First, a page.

Mankind: Beware of Tytivillus, for he leayth no wey
In the Townley play Juditium, Titivillus is a loquacious devil. Ward takes up this point, Dram. Lit. 1. 76, and Manly, Predecessors of Shakespeare, p. 326.
69. Tritons o' the Thames. The son of Poseidon and Amphitrite was the original single bearer of the name of Triton. Later it was applied to a race of subordinate sea deities, whose common attribute was the shell-trumpet, which they blew to calm the waves. The fitness of the epithet as Jonson applied it to the ' noise of trumpeters ’ is evident.
75–7. clogdogdo ... mala bestia. C. says this ‘is a ridiculous expression formed by the poet, meaning clog proper only for a dog'. Mala bestia is from Plautus, Bacch. 1. 1. 21: Mala tu es bestia, and Catul. 69. 8: ‘Hunc metuunt omnes, neque mirum, nam mala valde est Bestia.'
91. O viper, mandrake. It is very ludicrous to hear Mrs. Otter apply the second of these names to the captain. The word is a corruption of mandragoras, drake being an OE. form of dragon (A.-S. draca, from L. draco). The mandrake has a forked root somewhat like the human figure, and was believed to be alive, and to shriek so terribly at being uprooted that hearers went mad. Rom. and Jul. 4. 3. 47:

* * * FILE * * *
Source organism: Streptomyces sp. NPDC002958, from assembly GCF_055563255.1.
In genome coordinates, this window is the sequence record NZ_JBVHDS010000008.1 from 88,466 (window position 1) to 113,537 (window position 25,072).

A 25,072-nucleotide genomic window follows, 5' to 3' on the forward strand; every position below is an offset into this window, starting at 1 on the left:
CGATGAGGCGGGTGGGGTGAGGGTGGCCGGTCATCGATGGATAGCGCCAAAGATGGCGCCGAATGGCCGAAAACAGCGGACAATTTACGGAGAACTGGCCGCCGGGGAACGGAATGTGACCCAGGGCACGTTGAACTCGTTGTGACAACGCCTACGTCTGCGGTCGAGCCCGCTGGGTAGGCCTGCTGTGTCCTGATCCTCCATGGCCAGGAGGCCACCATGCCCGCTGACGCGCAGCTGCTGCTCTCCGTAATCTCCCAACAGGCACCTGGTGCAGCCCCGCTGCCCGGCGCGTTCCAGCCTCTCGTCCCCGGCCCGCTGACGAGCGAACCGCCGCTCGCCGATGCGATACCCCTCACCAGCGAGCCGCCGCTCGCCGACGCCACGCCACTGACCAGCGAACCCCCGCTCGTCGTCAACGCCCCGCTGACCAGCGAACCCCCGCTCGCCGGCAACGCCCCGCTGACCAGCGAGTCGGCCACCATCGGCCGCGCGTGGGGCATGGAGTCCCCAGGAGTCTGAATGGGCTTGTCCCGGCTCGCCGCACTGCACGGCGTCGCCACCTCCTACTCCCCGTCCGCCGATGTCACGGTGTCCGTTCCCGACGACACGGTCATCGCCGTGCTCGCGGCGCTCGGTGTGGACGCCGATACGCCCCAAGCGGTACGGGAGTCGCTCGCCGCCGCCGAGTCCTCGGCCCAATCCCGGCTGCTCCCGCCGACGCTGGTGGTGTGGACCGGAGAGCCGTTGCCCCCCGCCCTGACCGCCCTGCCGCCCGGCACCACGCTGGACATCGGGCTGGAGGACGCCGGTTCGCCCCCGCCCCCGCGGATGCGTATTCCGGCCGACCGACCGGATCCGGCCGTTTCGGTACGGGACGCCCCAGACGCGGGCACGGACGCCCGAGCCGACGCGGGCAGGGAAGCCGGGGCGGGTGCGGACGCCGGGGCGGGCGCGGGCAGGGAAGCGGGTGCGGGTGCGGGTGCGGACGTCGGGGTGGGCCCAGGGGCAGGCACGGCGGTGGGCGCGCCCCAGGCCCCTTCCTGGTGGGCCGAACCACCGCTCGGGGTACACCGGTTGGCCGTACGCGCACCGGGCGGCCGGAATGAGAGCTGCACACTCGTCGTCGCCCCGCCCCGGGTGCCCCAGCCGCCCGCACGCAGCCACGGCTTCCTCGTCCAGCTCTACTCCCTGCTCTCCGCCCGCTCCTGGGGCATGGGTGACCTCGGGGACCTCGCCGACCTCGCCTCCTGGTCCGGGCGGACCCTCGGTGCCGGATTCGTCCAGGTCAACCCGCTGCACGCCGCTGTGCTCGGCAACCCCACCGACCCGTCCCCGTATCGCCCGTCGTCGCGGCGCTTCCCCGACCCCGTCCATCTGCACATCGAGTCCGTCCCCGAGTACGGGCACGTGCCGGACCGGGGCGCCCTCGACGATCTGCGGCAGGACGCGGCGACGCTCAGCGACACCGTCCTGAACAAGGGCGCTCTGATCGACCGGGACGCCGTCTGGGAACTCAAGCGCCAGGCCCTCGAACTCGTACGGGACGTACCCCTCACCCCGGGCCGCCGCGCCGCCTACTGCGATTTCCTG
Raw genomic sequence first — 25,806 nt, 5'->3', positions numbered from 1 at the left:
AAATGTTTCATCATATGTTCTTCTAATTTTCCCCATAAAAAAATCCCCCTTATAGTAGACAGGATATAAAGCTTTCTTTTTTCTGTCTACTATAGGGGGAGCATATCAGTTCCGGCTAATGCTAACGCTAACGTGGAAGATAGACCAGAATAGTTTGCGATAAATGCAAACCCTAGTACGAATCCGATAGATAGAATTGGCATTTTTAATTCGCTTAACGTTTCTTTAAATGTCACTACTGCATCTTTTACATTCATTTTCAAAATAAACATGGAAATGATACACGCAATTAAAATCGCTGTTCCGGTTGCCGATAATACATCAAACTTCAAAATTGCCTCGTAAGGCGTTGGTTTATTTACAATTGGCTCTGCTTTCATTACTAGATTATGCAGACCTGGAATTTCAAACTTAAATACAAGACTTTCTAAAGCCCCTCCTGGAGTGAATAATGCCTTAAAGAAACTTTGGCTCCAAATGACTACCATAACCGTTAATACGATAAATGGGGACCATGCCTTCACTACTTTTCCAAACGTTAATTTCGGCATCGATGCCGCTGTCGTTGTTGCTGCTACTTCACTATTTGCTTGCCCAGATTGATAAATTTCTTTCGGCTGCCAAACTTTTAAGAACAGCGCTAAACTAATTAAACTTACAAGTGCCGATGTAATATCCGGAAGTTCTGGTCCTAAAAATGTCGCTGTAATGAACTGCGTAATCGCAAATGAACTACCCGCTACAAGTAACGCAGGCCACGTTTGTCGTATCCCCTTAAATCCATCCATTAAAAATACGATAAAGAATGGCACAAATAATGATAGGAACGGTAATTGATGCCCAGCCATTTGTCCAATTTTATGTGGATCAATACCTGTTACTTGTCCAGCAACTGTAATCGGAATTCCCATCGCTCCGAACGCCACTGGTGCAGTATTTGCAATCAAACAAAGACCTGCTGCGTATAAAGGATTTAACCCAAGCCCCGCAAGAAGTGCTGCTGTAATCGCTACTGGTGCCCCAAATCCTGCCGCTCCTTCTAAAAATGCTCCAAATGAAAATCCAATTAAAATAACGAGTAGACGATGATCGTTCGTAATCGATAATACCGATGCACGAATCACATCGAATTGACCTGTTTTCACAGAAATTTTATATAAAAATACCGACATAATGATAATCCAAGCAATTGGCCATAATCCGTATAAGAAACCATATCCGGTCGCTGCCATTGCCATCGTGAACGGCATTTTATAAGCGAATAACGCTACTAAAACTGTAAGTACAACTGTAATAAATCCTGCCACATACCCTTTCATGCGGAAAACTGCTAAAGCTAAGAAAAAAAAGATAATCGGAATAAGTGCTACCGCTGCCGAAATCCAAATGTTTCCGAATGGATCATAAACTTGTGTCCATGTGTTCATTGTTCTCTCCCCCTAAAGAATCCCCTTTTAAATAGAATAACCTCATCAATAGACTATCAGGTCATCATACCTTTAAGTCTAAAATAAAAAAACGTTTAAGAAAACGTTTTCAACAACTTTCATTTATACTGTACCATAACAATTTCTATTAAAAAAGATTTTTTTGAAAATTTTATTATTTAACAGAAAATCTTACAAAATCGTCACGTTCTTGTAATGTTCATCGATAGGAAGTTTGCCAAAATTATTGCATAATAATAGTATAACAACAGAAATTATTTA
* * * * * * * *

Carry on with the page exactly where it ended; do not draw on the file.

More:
And shrieks, like mandrakes torn out of the earth,
That living mortals, hearing them, run mad.
93. mercury and hogs-bones. Mercury, the name given by the old alchemists to quicksilver, was a common ingredient of washes for the face. Cyn. Rev. 1. I, p. 216: “They are as tender as ... a lady's face new mercuried.' Poet. 4. I, p. 450: